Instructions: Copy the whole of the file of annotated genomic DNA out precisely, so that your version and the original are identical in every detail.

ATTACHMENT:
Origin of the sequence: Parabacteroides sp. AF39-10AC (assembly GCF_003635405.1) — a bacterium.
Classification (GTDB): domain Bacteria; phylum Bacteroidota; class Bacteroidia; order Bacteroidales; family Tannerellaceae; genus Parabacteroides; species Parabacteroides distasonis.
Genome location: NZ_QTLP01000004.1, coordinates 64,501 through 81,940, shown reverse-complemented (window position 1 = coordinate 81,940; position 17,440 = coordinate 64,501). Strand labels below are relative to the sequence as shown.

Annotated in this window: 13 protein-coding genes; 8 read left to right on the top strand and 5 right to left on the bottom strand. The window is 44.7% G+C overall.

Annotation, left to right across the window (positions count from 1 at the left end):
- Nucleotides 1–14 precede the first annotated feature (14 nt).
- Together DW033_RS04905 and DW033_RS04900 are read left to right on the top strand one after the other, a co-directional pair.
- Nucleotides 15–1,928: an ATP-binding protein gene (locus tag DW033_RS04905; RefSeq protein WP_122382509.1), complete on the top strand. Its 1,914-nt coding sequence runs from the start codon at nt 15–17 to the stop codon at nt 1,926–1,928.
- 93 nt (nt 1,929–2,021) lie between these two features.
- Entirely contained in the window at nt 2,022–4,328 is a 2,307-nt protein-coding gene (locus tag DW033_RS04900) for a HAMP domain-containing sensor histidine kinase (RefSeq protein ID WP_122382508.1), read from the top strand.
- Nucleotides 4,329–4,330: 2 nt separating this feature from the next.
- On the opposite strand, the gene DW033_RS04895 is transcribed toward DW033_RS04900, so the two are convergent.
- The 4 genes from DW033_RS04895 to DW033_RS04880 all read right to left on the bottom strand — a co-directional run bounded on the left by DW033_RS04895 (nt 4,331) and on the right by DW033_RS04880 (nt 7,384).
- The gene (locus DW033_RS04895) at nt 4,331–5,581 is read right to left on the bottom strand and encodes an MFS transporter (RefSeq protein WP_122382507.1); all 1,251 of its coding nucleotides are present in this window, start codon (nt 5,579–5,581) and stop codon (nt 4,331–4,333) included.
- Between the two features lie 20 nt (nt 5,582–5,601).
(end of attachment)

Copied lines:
Origin of the sequence: Parabacteroides sp. AF39-10AC (assembly GCF_003635405.1) — a bacterium.
Classification (GTDB): domain Bacteria; phylum Bacteroidota; class Bacteroidia; order Bacteroidales; family Tannerellaceae; genus Parabacteroides; species Parabacteroides distasonis.
Genome location: NZ_QTLP01000004.1, coordinates 64,501 through 81,940, shown reverse-complemented (window position 1 = coordinate 81,940; position 17,440 = coordinate 64,501). Strand labels below are relative to the sequence as shown.

Annotated in this window: 13 protein-coding genes; 8 read left to right on the top strand and 5 right to left on the bottom strand. The window is 44.7% G+C overall.

Annotation, left to right across the window (positions count from 1 at the left end):
- Nucleotides 1–14 precede the first annotated feature (14 nt).
- Together DW033_RS04905 and DW033_RS04900 are read left to right on the top strand one after the other, a co-directional pair.
- Nucleotides 15–1,928: an ATP-binding protein gene (locus tag DW033_RS04905; RefSeq protein WP_122382509.1), complete on the top strand. Its 1,914-nt coding sequence runs from the start codon at nt 15–17 to the stop codon at nt 1,926–1,928.
- 93 nt (nt 1,929–2,021) lie between these two features.
- Entirely contained in the window at nt 2,022–4,328 is a 2,307-nt protein-coding gene (locus tag DW033_RS04900) for a HAMP domain-containing sensor histidine kinase (RefSeq protein ID WP_122382508.1), read from the top strand.
- Nucleotides 4,329–4,330: 2 nt separating this feature from the next.
- On the opposite strand, the gene DW033_RS04895 is transcribed toward DW033_RS04900, so the two are convergent.
- The 4 genes from DW033_RS04895 to DW033_RS04880 all read right to left on the bottom strand — a co-directional run bounded on the left by DW033_RS04895 (nt 4,331) and on the right by DW033_RS04880 (nt 7,384).
- The gene (locus DW033_RS04895) at nt 4,331–5,581 is read right to left on the bottom strand and encodes an MFS transporter (RefSeq protein WP_122382507.1); all 1,251 of its coding nucleotides are present in this window, start codon (nt 5,579–5,581) and stop codon (nt 4,331–4,333) included.
- Between the two features lie 20 nt (nt 5,582–5,601).